Andalusia’s Music Comes to Chicago in March: Part One. Ronnie Malley and Las Guitarras de Espana

by Gail Dee/We Want Music Without Borders

Andalusia. For decades my heart has swooned to its music.  Maybe you too!  In March two very different live shows focusing on the music of Andalusia are being performed in Chicago. Tonight, March 7 Chicago’s Ronnie Malley & Las Guitarras de Espana present “The Roots of Flamenco: Andaluz and Arabic Music and Dance” at City Winery and March 20 “La Banda Morisca” direct from Andalusia, Spain at Old Town School of Folk Music.

Andalusia is the southern tip of Spain. It is where Flamenco was born. Prior to its birth, the music of the region was already a cultural melange filled with heady rhythms and wailing soulful melody. It is only 7.7 nautical miles through the Straits of Gilbrator from Spain to Morocco and the horn of Africa.  From the 7th to the 15th century, the Iberian Peninsula was part of the Muslim empire and a golden age of civilization flourished under Islamic rulers marked by  Christian,Jews and Muslim living in harmony.  Andaluz’s music was influenced by North African Berbers (Morocco), the Middle East (the oud traveled from Iraq to Spain). The Roma gypsies of India also came there later and influenced the development of flamenco. In 1492 Muslims and Jews were forced to exile Spain or convert to Christianity. The Muslim people who “converted” in order to save their lives became the Moriscos. They spoke their own language ( a mix of Spanish and Arabic) and played their music. All this music preceded “flamenco”.


Ronnie Malley, a multi instumentalist leads the Las Guitarras concert with the oud exploring music from this shared cultural history of the Middle East, North Africa, and Spain. He is a Palestinian American who began playing music with his family as a boy.  He became fascinated with the history of Andalusia and Islam and traveled there to explore and learn about its roots.  This concert is a reflection of his musical journey and exploration as well as a stage play he recently performed and wrote called “Ziryab: The Songbird of Andalusia”  He told me in an interview that the oud orginally came from Iraq with Ziryab who is considered the father of Andaluz music. Here’s a look at Ronnie Malley’s Journey to Andalusia upon which he based his concert.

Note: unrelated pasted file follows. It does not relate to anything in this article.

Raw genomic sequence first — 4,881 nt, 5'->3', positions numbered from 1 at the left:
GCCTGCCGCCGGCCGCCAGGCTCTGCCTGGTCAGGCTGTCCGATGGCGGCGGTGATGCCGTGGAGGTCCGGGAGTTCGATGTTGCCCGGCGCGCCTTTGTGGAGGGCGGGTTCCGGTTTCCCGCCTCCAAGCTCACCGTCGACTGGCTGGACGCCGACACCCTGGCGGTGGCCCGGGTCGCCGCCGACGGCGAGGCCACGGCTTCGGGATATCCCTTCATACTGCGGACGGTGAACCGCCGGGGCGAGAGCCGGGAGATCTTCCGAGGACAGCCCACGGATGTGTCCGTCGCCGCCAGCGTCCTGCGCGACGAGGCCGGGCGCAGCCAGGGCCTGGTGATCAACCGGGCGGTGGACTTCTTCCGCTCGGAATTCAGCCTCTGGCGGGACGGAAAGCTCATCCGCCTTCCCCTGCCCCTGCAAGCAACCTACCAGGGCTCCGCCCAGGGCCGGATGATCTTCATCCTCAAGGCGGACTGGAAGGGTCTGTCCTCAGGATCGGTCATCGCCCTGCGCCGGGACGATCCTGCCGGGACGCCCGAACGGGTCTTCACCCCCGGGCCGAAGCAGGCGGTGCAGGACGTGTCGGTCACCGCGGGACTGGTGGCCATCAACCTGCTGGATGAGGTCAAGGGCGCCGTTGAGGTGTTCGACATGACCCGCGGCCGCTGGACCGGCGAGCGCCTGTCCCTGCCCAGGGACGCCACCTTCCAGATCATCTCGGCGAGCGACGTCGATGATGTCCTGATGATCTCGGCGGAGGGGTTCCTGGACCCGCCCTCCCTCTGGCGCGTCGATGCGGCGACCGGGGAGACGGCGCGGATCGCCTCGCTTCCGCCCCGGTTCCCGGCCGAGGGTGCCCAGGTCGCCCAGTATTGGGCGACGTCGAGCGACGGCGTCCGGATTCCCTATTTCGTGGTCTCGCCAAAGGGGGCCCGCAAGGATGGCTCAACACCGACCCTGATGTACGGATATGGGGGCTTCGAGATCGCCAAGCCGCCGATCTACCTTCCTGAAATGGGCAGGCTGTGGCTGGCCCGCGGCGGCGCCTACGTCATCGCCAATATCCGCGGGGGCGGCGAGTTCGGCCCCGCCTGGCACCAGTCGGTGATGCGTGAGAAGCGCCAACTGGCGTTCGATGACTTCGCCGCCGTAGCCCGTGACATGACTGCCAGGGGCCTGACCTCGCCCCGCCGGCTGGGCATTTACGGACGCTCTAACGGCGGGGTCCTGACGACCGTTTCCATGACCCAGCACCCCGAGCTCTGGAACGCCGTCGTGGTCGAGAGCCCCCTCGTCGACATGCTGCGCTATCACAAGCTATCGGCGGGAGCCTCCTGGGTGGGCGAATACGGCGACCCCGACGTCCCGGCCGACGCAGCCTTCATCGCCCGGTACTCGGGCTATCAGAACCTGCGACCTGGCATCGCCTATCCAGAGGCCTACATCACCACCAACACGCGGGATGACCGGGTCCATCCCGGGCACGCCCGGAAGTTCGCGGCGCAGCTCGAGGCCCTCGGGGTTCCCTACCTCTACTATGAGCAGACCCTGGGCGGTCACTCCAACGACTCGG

surabhi-groupCarlo Basile classically trained Spanish and flamenco guitarist created “Las Guitarras de Espana”  over 15 years ago and has many devoted fans. He told me that this concert will vary somewhat  from other  programs because this concert features the traditional music of Andalusia. He said, “Although no two shows are ever the same we usually perform mostly original material based on traditional elements with a focus on flamenco and classical Spanish music.” Following Las Guitarras, music lovers will also enjoy seeing Surabhi, a global fusion group with Indian, African, Arabic, and Spanish flamenco influences.  This ensemble came about as a collaboration of artists featuring Carlo Basile and Saraswathi Ranganathan, a powerful Veenaan Indian veena player and also includes other members of Las Guitarras.  Surabhi does original material as well as traditional.  For this performance Carlo is debuting an original piece he wrote with Chihsuan Yang (Violin/Erhu) while on tour in S. E Asia this winter called “Hanai Pho.” It  is quite lovely.

Both Indian dancer Kinnari  Vora and flamenco dancer, Wendy Clinard will also be part of the ensemble for the evening as well as flamenco dancer Andrea Peterson. Dhananjay Kunte ( Tabla);Greg Nergaard – Bass;Bob Garrett – Percussion round out the concert’s ensemble. Special guests may join the show as well.

Please be certain to secure tickets in advance.  Only a few seats may still be available for purchase at $18-$26 Doors open 6 pm for 8 pm show .

Update: a sneak peak at La Banda Moriscas coming to Old Town School of Folk Music  March 20 (look for Part two coming soon)

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